Superfund Research Program
Clay is well-known for its strong sorptive capabilities – however, clay is also relatively impermeable once it becomes wet. Studies led by Dr. Timothy Phillips at the Texas A&M SRP have shown that heat-treated clays can be chemically amended to increase their sorptive properties. In addition, Dr. Phillips found that by attaching these clay particles to granulated activated carbon (GAC) or sand, a Claypac material is produced that has both the sorptive properties of the clay and the water permeability of sand or carbon.
Researchers in Dr. Phillips' laboratory use molecular modeling techniques to study and design chemically diverse materials for the sorption and detoxification of hazardous compounds. To develop a Claypac tailored for a specific target chemical, Dr. Phillips first characterizes the sorption of the target chemical onto the surfaces of various clay and zeolitic minerals in order to define the structural and functional characteristics which maximize the sorption process. The researchers then identify the combination of modified clay, bonding agent and substrate matrix needed to form a Claypac media with optimal particle size, water permeability and sorptive properties. Claypacs are first tested in laboratory bench-scale experiments, followed by scaled-up field studies to evaluate their effectiveness. Removal efficiencies of target chemical contaminants are determined by comparison of treated and untreated water samples via chemical analyses, and rapid in vitro bioassays such as the adult hydra bioassay and the chick embryotoxicity screening test.
Polycyclic aromatic hydrocarbons and pentachlorophenol: Wood-preserving facilities have been identified as a significant source of polycyclic aromatic hydrocarbon (PAH) contamination in soil and groundwater. Common contaminants at these sites include pentachlorophenol (PCP), the most acutely toxic of the chlorinated phenols, and creosote, a complex mixture of more than 400 compounds, 85-90% of which are PAHs. By bonding various organoclays onto quartz as a solid support, Dr. Phillips has developed a Claypac media that is effective in removing many of the toxic contaminants from groundwater at wood-preserving waste sites.
Following initial bench studies, Dr. Phillips conducted field tests at a former wood-preserving facility in the northwestern United States, which is on the National Priorities List. Prototype filtration columns packed with Claypac composites reduced the contaminant load from the oil-water separator (OWS) effluent stream by 97%. The concentrations of benzo[a]pyrene and PCP were considerably reduced (i.e., >99%). The effectiveness of sorption of PCP from the OWS effluent by the Claypac was confirmed using a PCP-sensitive adult hydra bioassay. Studies were also conducted to compare remediation efficiencies of columns packed with Claypac or GAC with samples of the effluent stream from a bioreactor. Although Claypac columns reduced the majority of contaminants, they were less effective in diminishing the levels of lower molecular weight PAHs. Conversely, GAC was more effective in removing the lower molecular weight PAHs, except for naphthalene and PCP. Laboratory studies utilizing radiolabeled compounds are in progress to determine optimum ratios of Claypac to quartz or GAC substrates for contaminant removal.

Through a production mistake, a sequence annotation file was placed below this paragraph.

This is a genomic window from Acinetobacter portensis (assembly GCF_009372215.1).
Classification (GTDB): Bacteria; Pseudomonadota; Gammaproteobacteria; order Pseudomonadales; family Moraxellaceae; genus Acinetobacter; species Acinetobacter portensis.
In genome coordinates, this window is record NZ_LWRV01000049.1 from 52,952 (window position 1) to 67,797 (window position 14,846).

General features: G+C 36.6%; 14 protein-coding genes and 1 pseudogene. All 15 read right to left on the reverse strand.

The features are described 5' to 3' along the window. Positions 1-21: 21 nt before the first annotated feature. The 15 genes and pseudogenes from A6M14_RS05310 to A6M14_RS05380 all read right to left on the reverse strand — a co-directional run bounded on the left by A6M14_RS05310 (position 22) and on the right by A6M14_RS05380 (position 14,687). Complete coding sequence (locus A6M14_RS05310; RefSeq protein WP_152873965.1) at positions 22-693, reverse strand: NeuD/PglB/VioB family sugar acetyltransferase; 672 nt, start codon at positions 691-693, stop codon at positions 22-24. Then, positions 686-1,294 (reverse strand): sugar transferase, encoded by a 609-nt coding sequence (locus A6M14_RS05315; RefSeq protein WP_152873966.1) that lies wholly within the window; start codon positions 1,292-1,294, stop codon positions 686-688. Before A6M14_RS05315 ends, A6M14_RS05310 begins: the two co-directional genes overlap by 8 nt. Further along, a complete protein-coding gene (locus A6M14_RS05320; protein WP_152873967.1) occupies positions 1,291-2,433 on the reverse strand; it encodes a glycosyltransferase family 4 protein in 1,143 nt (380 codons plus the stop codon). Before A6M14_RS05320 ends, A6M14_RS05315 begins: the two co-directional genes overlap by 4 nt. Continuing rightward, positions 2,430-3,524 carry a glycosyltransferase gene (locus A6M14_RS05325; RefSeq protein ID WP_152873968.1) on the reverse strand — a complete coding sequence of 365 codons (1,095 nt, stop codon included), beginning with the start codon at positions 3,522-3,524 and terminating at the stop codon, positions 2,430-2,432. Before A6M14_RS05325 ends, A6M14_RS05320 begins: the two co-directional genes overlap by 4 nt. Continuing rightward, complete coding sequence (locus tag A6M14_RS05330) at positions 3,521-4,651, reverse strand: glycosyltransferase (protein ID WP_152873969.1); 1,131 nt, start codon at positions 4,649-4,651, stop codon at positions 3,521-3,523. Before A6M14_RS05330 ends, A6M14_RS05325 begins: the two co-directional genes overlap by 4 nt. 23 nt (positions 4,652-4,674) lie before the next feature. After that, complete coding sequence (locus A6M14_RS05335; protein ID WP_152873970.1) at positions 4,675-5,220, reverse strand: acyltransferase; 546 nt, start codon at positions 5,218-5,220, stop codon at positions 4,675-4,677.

Native clays and sand, the basis for the Claypac system, are abundant and readily available natural materials. Thus, this sorbent system is relatively inexpensive to produce. In a time when cost minimization is an important consideration for hazardous waste remediation efforts, Claypac shows great promise as an inexpensive, yet highly effective method for removing diverse organic compounds from contaminated waters.
Chemoprevention of aflatoxicosis: Aflatoxin-producing molds are ubiquitous in the environment and commonly contaminate food items derived from a variety of grains and oilseeds. Moreover, aflatoxin B1 is a very potent carcinogen and hepatotoxin. Dr. Phillips has developed and patented a practical and effective approach to the problem of aflatoxin contamination of animal feeds – the dietary inclusion of processed calcium montmorillonite clay (NovaSil™). When ingested in the diet, NovaSil™ acts as an enterosorbent that rapidly and preferentially binds aflatoxins in the gastrointestinal tract of animals, resulting in decreased aflatoxin uptake and bioavailability. NovaSil™ and similar clay-based sorbents are now being used in 10% of animal feeds worldwide to prevent aflatoxicosis. Dr. Phillips is optimistic that this same technology may one day be applicable and sustainable for the protection of humans by diminishing aflatoxin exposure and improving human health.
Detection of aflatoxins: In recent studies, Dr. Phillips used nanostructuring methodologies to develop various formulations of NovaSil™ clay on the surface of quartz, and then evaluated the clay/quartz composites for their efficacy in the cleanup and analysis of aflatoxin B1 from aqueous solutions and contaminated grain samples. NovaSil™ clay, with high affinity for aflatoxins, was electrostatically anchored as a thin film onto the surface of quartz particles using poly(diallyldimethylammonium chloride), or PDDA. As a solid phase extraction media, these composites may provide an alternative and cost-effective method for the field-practical cleanup and analysis of aflatoxins from contaminated samples. Studies are ongoing in the Phillips laboratory to optimize affinity media for the detection of a variety of aflatoxin congeners, including aflatoxin M1 in urine as a biomarker of human and animal exposure.